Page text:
With all of that in mind, I have been thinking about ways to keep him safe this year (and years to come) with all the craziness that goes on during the holiday. I don’t want him to be trampled by big kids, or get lost, or anything really because well… NYC. I am a super super cautious parent (read: helicopter mom) and his safety is my number one concern. So I sought out a couple of other momma bloggers to help me compile this list:
Trick or Treating Safety:
- Trick or Treat in an area that’s familiar. It will give you one less thing to feel uncomfortable about (i.e. Your neighborhood, a job, only families houses.)
- Stay indoors with little ones ESPECIALLY if it’s cold outside. Lots of malls/shopping centers participate in the Halloween festivities.
- Church. I know this isn’t an alternative for everyone but a lot of churches understand that our kids are well…… kids and have activities, candy and a “party” for them where kids can still dress up and have fun.
- Trick or treat in groups/with other parents. The more eyes to watch the better.
- WALK on the sidewalk and cross at the corners. Most drivers are mindful because of the amount of kids out, but better safe than sorry!
- Only visit well lit houses. If the light isnt on, they probably aren’t expecting visitors.
- Avoid animals you aren’t familiar with.
- Never ever enter anyone’s home!
- Stay warm! In NYC the weather can be 70 during the day and 40 at night on Halloween so layering is important!
- Be seen! Wear bright colors during the day and/or utilize glow in the dark options at night (i.e. Glow sticks, mini flashlights,reflective tape)
- Watch out for Jack-o-Lanterns! (I’ve never even thought of this previously to be honest). Kids costumes are highly flammable so be mindful of any lit jack-o-lanterns or candles.
- If your child’s mask does not fit, wait until they are at the door to wear it. Wearing it all night obstructs vision and prevents proper ventilation. Face paint is a great hassle-free alternative.
- Wear comfortable shoes!
- Do not allow your child to eat any candy without checking it.
- Unwrapped/tampered with candy and fruit is automatically dumped.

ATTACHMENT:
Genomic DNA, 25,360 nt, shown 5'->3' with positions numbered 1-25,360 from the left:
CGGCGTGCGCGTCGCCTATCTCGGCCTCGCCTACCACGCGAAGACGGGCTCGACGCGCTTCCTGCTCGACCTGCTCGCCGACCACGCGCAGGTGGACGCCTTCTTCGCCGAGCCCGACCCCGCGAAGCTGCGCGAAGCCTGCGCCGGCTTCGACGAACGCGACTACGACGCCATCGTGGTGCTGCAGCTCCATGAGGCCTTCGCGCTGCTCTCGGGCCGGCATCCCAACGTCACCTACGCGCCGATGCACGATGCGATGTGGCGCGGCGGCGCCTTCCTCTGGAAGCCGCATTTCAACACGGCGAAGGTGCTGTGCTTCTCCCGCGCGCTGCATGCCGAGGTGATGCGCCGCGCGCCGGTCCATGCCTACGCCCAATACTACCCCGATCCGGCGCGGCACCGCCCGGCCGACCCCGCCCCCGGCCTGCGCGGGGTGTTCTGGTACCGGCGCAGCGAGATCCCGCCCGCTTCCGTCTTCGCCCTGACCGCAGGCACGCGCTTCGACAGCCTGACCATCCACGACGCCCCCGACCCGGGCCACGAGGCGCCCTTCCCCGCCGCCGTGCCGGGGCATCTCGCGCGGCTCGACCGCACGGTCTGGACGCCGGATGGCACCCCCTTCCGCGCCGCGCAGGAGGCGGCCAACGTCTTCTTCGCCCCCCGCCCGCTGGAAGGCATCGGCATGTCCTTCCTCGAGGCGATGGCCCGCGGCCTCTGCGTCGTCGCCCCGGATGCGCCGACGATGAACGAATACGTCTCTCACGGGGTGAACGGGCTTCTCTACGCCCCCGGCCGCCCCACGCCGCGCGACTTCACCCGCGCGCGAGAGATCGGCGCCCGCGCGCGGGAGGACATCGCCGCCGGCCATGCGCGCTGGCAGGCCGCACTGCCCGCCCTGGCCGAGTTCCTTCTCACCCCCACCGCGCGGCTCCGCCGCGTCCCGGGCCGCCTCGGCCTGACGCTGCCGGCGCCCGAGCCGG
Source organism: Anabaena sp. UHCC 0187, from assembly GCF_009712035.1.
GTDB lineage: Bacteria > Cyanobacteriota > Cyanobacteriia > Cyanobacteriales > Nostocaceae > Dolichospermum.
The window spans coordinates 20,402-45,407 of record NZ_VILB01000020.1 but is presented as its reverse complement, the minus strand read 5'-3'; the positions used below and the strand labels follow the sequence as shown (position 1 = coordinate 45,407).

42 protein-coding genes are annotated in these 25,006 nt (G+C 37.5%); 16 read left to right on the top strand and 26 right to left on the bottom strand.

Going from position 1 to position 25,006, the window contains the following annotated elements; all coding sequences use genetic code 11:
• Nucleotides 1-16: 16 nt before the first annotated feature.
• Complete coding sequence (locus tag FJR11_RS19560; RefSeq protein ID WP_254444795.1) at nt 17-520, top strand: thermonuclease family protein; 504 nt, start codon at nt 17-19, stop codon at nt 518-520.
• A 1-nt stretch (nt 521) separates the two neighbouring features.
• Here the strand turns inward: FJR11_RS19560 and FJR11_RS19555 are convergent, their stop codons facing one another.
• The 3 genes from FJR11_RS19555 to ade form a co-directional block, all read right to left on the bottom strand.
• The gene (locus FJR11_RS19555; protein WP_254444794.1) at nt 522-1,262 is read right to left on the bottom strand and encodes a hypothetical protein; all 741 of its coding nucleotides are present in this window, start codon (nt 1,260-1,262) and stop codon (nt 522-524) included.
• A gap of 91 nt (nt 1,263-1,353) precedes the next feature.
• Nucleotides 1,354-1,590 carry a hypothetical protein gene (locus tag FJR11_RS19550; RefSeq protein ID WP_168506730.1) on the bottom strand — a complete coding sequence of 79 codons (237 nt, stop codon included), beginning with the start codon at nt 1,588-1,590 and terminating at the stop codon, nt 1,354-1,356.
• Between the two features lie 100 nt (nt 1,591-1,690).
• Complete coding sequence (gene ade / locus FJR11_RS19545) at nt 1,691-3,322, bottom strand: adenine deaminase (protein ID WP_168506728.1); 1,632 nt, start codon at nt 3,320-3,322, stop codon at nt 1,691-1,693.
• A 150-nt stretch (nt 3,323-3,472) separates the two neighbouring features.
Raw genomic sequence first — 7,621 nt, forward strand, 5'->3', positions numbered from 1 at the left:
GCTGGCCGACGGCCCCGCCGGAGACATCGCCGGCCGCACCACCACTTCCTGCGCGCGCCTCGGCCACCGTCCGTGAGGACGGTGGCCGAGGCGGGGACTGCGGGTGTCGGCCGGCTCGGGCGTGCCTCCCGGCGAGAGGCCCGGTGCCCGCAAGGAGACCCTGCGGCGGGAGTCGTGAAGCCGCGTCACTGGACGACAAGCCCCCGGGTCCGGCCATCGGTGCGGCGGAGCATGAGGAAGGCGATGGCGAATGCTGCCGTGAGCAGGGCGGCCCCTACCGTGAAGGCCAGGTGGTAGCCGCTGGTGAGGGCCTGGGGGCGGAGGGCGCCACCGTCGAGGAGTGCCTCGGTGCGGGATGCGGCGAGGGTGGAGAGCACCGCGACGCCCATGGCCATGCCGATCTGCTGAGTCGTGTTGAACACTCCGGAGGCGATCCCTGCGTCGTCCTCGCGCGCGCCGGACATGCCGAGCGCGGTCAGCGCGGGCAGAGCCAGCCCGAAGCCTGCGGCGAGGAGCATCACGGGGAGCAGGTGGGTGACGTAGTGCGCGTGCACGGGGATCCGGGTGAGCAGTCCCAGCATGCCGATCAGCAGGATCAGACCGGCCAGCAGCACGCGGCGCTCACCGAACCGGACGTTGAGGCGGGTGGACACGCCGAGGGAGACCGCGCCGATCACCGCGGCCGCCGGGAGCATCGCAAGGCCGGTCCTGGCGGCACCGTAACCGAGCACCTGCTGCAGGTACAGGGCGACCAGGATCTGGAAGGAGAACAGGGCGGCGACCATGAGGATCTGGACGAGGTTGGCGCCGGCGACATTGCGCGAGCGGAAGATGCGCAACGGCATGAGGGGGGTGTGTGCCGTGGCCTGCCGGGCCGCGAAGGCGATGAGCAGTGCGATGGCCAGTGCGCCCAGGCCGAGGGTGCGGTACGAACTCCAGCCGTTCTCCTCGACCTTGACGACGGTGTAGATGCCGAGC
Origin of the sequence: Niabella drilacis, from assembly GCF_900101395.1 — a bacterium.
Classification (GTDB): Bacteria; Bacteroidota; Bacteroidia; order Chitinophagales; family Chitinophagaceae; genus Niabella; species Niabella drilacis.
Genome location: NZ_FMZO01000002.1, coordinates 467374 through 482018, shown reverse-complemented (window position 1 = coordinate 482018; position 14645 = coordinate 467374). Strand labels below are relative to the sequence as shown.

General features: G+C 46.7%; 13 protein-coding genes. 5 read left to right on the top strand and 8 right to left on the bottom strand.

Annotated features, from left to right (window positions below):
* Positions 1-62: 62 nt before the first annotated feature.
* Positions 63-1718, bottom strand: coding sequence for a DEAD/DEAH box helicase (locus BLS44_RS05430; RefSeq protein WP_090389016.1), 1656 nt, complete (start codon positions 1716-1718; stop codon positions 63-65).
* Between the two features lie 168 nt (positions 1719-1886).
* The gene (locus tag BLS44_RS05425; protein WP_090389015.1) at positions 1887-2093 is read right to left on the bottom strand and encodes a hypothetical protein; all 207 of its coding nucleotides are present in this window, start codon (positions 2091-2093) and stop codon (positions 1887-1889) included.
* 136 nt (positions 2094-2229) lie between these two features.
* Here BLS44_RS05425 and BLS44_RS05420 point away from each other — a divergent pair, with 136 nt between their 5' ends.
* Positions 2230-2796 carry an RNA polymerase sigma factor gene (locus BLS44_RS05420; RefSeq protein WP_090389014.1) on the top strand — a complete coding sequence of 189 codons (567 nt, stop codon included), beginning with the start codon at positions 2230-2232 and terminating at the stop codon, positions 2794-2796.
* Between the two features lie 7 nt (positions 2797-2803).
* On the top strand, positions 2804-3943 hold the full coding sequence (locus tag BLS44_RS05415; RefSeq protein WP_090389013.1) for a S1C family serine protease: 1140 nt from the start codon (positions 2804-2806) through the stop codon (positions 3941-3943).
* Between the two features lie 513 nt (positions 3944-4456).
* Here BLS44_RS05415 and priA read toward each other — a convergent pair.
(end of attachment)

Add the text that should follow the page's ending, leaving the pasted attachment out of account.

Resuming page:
- Avoid eating homemade treats from strangers.
- No binge eating! Monitor your child’s candy intake once they are home and everything is inspected.
What is your ULTIMATE safety tip for Halloween? Here’s what a few other mommas had to say…
When my girls were small we would take them only to neighbors homes that we knew and to the mall. There was music and activities and they were able to get candy from store staff who were usually also dressed up. Being here in Maryland the weather can be hit or miss, so being indoors also kept them warm. (Kymberly, Well Fit Curves)
Watching like a hawk at all times. Not letting my two much farther thsn arms length away. (They’re only 3 and 1). Not letting anyone touch them or their hair or costume. Taking all the candy asap once we get home. Doling out only what I approve of in small amounts throughout the following weeks. There will be no candy binging. And teaching my older one not to run off with anyone, even if they know the neighbor. (Danielle, OKDani)
My sister works at Progressive and that’s the only place we trick or treat…she knows mostly everyone, its a family environment and we go during the day. I still check the candy but in my mind I feel a lot better than going in the neighborhood. And sometimes we go to our church too. But no matter where I am I keep a close eye on my kids. And make sure no one is giving them candy without my knowledge. (Carissa, The Green Eyed Lady)
Staying with your parents is very important, traveling with other parents, wearing bright colors and lights if you are going trick or treating! A good thing that we have done before is celebrate at church, the alternative to Halloween, where children play games, socialize, and pray and all activities take place at church. (Toiia, Mother of the World)